Mr_Christopher is offline   Reply With Quote
Old 01-06-10, 02:56 PM   #13
Amani576
Buh'wah?!
 
Amani576's Avatar
 
Join Date: Jul 2008
Location: Raleigh, NC
Bikes: 1972 Raleigh Twenty, mid-80's Trek
Posts: 2,130
Mentioned: 0 Post(s)
Tagged: 0 Thread(s)
Quoted: 1 Post(s)
Quote:
Originally Posted by phillyrider View Post
I guess that this is a bad idea...
Why do I think that's Jan Heine... Looks like a bike he might have.
-Gene-
Amani576 is offline   Reply With Quote
Old 01-06-10, 04:34 PM   #14
phillyrider
peddling fool
 
phillyrider's Avatar
 
Join Date: Oct 2007
Location: Philadelphia PA
Bikes: Mid 50's Frejus, Late 50's Frejus, Early 1960s Frejus Professional, Mid 1960's Frejus Professional, Early 70's Gloria (branded), 76 Blue Pogliaghi
Posts: 512
Mentioned: 0 Post(s)
Tagged: 0 Thread(s)
Quoted: 1 Post(s)
I pulled the pic from the commuter forum. I think they're using a weight below the seat to keep the bike submerged. If they just used a varsity, no additional weight would be needed
phillyrider is offline   Reply With Quote
Old 01-06-10, 05:42 PM   #15
Bianchigirll 
Bianchi Goddess
 
Bianchigirll's Avatar
 
Join Date: Apr 2009
Location: Camp Hill, PA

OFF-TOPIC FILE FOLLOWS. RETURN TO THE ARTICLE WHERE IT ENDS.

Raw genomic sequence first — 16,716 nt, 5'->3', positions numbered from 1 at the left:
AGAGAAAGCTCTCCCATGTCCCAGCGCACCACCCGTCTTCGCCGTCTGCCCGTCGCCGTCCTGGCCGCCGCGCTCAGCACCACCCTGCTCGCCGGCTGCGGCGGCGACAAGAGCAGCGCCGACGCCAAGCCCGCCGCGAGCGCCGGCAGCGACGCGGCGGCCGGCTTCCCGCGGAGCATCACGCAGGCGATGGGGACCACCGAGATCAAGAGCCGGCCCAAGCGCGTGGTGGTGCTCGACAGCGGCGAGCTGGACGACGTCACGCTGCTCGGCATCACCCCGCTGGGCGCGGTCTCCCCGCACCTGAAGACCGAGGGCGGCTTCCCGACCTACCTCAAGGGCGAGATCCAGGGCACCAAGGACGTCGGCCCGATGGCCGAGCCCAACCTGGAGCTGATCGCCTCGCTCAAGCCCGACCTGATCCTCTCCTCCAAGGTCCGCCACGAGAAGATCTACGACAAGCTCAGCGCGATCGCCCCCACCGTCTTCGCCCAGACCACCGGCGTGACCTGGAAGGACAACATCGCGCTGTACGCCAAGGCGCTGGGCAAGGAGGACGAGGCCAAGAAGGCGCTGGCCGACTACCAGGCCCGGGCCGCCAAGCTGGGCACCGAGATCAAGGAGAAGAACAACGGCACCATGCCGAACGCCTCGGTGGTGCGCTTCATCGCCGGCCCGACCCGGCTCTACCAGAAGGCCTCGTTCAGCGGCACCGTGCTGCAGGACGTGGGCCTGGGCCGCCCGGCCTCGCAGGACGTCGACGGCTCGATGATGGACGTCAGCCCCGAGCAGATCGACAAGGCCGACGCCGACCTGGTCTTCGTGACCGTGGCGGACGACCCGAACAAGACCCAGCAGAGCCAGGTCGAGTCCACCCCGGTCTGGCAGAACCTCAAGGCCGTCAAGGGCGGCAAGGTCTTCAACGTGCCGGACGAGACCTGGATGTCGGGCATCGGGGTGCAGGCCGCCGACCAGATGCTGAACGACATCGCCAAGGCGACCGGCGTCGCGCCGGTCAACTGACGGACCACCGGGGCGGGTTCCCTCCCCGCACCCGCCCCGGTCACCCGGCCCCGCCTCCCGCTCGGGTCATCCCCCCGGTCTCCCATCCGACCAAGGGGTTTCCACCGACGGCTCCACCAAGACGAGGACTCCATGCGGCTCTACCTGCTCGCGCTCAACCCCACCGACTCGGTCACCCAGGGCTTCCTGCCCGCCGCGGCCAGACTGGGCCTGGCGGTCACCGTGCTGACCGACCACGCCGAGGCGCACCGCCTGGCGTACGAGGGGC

Bikes: Too many to list here check my signature.
Posts: 22,436
Mentioned: 2 Post(s)
Tagged: 0 Thread(s)
Quoted: 11 Post(s)
OK I'll ask. How can you have a 25 gallon drum of Chorline tablets and not know it?
__________________
Bianchis '87 Sport SX, '90 Proto, '90 Campione del Fausto Giamondi Specialisma Italiano Mundo, '91 Boarala 'cross, '93 Project 3, '86 Volpe, '97 Ti Megatube, , '90 something Vento 603,

Others but still loved,; '80 RIGI, '80 Batavus Professional, '87 Cornelo, '09 Motobecane SOLD, '?? Jane Doe (still on the drawing board), '90ish Haro Escape
Bianchigirll is offline   Reply With Quote
Old 01-06-10, 08:36 PM   #16
Chris_in_Miami
Senior Member
 
Chris_in_Miami's Avatar
 
Join Date: Nov 2007
Bikes:
Posts: 4,517
Mentioned: 0 Post(s)
Tagged: 0 Thread(s)
Quoted: 0 Post(s)
Quote:
Originally Posted by ilikebikes View Post
does this stuff affect human skin? or lungs? if so screw the bikes and get that crap out of your home!

Yep, it's bad stuff. In my case, my brother moved a bucket of tablets into our detached shed/workshop, took a while for me to notice
Chris_in_Miami is offline   Reply With Quote
Old 01-06-10, 08:43 PM   #17
dedhed
SE Wis
 
dedhed's Avatar
 
Join Date: Apr 2005
Location: Milwaukee, WI
Bikes: '68 Raleigh Sprite, '02 Raleigh C500, '84 Raleigh Gran Prix, '91 Trek 400
Posts: 2,980
Mentioned: 0 Post(s)
Tagged: 0 Thread(s)
Quoted: 13 Post(s)
Quote:
Originally Posted by lonotes View Post
As a former water treatment plant operator, I have to ask is twenty tons at a time considered a large amount?
It depends on how much residual you think you'll need.
dedhed is offline   Reply With Quote
Old 01-06-10, 08:50 PM   #18
kpug505
Senior Member
 
kpug505's Avatar
 
Join Date: Oct 2006
Location: Puyallup Washington
Bikes: Motobecane Mirage fixed gear, Nashbar Alpha Road 5000, Bianchi Grizzly, Coppi Fiorelli, , Schwinn Trike, , GT All Terra, Old Peugeot, Nishiki 3 speed, Bugatti, Cannondale Black Lightning, Dura All, Bianchi Touring, Bridgestone T700 & more
Posts: 1,847
Mentioned: 0 Post(s)
Tagged: 0 Thread(s)
Quoted: 0 Post(s)